LONDON (AP) — British recording artist Michael Kiwanuka has connections in high places.
At 24, without a hit record to his name, Kiwanuka was invited to tour with Adele. He also worked on music with Kanye West, and although the collaboration didn't see the light of day, Kiwanuka says the experience helped shape his sophomore album, "Love & Hate." It hit the top spot of the U.K. Official Charts this month.
"I was lucky enough to be in the same studio with Kanye West for a little bit," he said, recalling being invited to Hawaii while West was recording "Yeezus" in 2013.
"It was a really good learning experience and a pretty overwhelming one, I remembered his methods and how creative he was. So, it was good."
As for Adele, being on the road with her inspired his tour ethic, powering him to want to "sing well every night" — like her. And when Kiwanuka recently returned with his single "Black Man in a White World," the multiplatinum diva tweeted "so glad he's back" and posted the video.
With soft, soulful tones, Kiwanuka is regularly compared to artists including Bill Withers, Otis Redding, Marvin Gaye, Terry Callier and Randy Newman.
"Love & Hate" follows the success of Kiwanuka's 2012 debut album, "Home Again," which reached No. 4 in the U.K. and helped him win the prestigious "BBC Sound of..." music poll in 2012 — an honor also bestowed on Adele, Sam Smith, 50 Cent and Ellie Goulding.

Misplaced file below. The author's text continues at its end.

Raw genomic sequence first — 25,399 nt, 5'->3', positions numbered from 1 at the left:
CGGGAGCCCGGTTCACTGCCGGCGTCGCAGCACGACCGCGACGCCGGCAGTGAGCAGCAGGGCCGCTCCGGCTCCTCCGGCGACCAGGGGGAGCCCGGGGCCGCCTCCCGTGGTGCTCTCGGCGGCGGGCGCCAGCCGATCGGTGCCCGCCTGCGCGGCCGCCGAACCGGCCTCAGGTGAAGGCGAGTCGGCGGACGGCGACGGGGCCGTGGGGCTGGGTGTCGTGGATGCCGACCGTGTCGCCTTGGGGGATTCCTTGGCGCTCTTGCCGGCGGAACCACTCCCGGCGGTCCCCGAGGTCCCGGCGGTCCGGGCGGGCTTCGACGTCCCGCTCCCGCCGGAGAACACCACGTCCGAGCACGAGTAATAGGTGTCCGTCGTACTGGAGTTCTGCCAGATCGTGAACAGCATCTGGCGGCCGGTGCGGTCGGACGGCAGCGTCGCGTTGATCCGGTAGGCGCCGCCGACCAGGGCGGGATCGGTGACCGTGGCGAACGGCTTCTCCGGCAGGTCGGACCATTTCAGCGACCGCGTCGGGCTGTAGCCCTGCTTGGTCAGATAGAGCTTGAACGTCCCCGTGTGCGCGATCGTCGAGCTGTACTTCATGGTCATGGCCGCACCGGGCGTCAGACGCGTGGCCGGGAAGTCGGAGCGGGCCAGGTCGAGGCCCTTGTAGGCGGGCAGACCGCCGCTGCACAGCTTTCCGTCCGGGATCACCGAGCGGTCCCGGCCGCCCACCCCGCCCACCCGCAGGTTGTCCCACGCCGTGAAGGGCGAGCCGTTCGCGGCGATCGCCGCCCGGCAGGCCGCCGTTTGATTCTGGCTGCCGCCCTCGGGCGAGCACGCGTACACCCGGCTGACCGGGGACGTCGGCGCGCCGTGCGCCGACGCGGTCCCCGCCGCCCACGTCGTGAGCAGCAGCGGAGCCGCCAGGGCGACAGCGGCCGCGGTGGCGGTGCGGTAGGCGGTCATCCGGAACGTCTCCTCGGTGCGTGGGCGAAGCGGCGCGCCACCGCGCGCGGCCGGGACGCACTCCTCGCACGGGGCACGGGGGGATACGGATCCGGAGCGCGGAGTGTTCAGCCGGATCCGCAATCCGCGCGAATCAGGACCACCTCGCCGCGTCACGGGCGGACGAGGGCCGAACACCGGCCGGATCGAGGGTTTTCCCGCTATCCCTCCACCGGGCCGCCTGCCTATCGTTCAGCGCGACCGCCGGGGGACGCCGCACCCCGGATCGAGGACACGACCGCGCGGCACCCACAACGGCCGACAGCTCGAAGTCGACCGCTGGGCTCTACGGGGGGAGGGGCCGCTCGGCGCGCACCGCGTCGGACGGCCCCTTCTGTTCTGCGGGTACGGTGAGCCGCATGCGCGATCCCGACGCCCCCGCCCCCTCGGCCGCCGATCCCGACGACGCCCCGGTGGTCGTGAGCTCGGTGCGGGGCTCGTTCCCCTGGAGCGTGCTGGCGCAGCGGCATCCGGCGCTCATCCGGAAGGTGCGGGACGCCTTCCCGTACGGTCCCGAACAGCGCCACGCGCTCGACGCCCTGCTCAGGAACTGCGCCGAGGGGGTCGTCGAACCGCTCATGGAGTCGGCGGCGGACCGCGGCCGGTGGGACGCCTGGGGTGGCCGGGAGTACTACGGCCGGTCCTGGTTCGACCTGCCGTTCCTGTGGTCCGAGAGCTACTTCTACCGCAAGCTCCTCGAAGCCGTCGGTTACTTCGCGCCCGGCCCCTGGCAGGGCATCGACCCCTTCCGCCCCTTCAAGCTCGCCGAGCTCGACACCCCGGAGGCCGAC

In the U.S., Kiwanuka has earned critical acclaim but hasn't achieved chart success. Still, people are paying attention. Director Baz Lurhmann uses Kiwanuka's "Black Man in a White World" in his upcoming Netflix series, "The Get Down," which documents the beginnings of hip-hop in New York in the late 1970s.
Remixed by Nas, Kiwanuka describes the updated version as a collaboration, saying with a wry smile that track has been "revamped" for the series.
Starting a cappella with a clapping pulse, "Black Man" begins stripped back before building up to a full orchestra and chorus repeatedly singing the song's title. With lyrics such as "I've been low, I've been high, I've been told all my life I've got nothing left to pray, I've got nothing left to say," the song could be viewed as a political tune, but Kiwanuka says he wrote it about "what was happening in my own head."
Its sentiment, however, has resonated wider than just the personal.
"I think it's important to have art and music that connects to the times and I didn't do that on purpose but it's nice that it is relevant," he said.